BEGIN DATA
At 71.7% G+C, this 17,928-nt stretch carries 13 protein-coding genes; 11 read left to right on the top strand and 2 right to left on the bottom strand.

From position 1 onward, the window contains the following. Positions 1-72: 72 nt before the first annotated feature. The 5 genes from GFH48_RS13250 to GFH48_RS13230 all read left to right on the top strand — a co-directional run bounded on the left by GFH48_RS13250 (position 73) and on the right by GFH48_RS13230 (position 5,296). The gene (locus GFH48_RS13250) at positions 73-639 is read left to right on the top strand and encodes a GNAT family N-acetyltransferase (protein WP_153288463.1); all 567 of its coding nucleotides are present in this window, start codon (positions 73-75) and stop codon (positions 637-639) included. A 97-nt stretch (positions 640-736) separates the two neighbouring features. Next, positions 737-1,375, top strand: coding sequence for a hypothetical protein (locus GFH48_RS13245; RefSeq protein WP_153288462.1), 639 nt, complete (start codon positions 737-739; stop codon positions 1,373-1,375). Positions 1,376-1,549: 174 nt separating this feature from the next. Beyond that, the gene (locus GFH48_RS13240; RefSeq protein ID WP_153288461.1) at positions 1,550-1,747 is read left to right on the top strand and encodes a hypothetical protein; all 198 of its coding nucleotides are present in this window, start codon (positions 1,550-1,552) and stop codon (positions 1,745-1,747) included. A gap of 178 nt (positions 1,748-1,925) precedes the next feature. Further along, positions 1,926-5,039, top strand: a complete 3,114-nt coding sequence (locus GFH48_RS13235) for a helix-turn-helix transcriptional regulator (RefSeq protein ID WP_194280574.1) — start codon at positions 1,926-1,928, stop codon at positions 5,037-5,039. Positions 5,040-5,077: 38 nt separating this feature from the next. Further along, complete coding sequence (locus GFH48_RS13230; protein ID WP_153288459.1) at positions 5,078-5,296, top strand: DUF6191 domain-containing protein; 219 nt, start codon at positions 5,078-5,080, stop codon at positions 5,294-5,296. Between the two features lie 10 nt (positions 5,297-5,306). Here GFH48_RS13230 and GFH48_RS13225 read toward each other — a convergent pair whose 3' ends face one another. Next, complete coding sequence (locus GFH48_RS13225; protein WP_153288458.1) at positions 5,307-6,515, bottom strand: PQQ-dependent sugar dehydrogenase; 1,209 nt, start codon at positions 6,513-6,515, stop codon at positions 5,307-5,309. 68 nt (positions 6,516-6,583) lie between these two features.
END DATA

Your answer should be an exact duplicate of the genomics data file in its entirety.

At 71.7% G+C, this 17,928-nt stretch carries 13 protein-coding genes; 11 read left to right on the top strand and 2 right to left on the bottom strand.

From position 1 onward, the window contains the following. Positions 1-72: 72 nt before the first annotated feature. The 5 genes from GFH48_RS13250 to GFH48_RS13230 all read left to right on the top strand — a co-directional run bounded on the left by GFH48_RS13250 (position 73) and on the right by GFH48_RS13230 (position 5,296). The gene (locus GFH48_RS13250) at positions 73-639 is read left to right on the top strand and encodes a GNAT family N-acetyltransferase (protein WP_153288463.1); all 567 of its coding nucleotides are present in this window, start codon (positions 73-75) and stop codon (positions 637-639) included. A 97-nt stretch (positions 640-736) separates the two neighbouring features. Next, positions 737-1,375, top strand: coding sequence for a hypothetical protein (locus GFH48_RS13245; RefSeq protein WP_153288462.1), 639 nt, complete (start codon positions 737-739; stop codon positions 1,373-1,375). Positions 1,376-1,549: 174 nt separating this feature from the next. Beyond that, the gene (locus GFH48_RS13240; RefSeq protein ID WP_153288461.1) at positions 1,550-1,747 is read left to right on the top strand and encodes a hypothetical protein; all 198 of its coding nucleotides are present in this window, start codon (positions 1,550-1,552) and stop codon (positions 1,745-1,747) included. A gap of 178 nt (positions 1,748-1,925) precedes the next feature. Further along, positions 1,926-5,039, top strand: a complete 3,114-nt coding sequence (locus GFH48_RS13235) for a helix-turn-helix transcriptional regulator (RefSeq protein ID WP_194280574.1) — start codon at positions 1,926-1,928, stop codon at positions 5,037-5,039. Positions 5,040-5,077: 38 nt separating this feature from the next. Further along, complete coding sequence (locus GFH48_RS13230; protein ID WP_153288459.1) at positions 5,078-5,296, top strand: DUF6191 domain-containing protein; 219 nt, start codon at positions 5,078-5,080, stop codon at positions 5,294-5,296. Between the two features lie 10 nt (positions 5,297-5,306). Here GFH48_RS13230 and GFH48_RS13225 read toward each other — a convergent pair whose 3' ends face one another. Next, complete coding sequence (locus GFH48_RS13225; protein WP_153288458.1) at positions 5,307-6,515, bottom strand: PQQ-dependent sugar dehydrogenase; 1,209 nt, start codon at positions 6,513-6,515, stop codon at positions 5,307-5,309. 68 nt (positions 6,516-6,583) lie between these two features.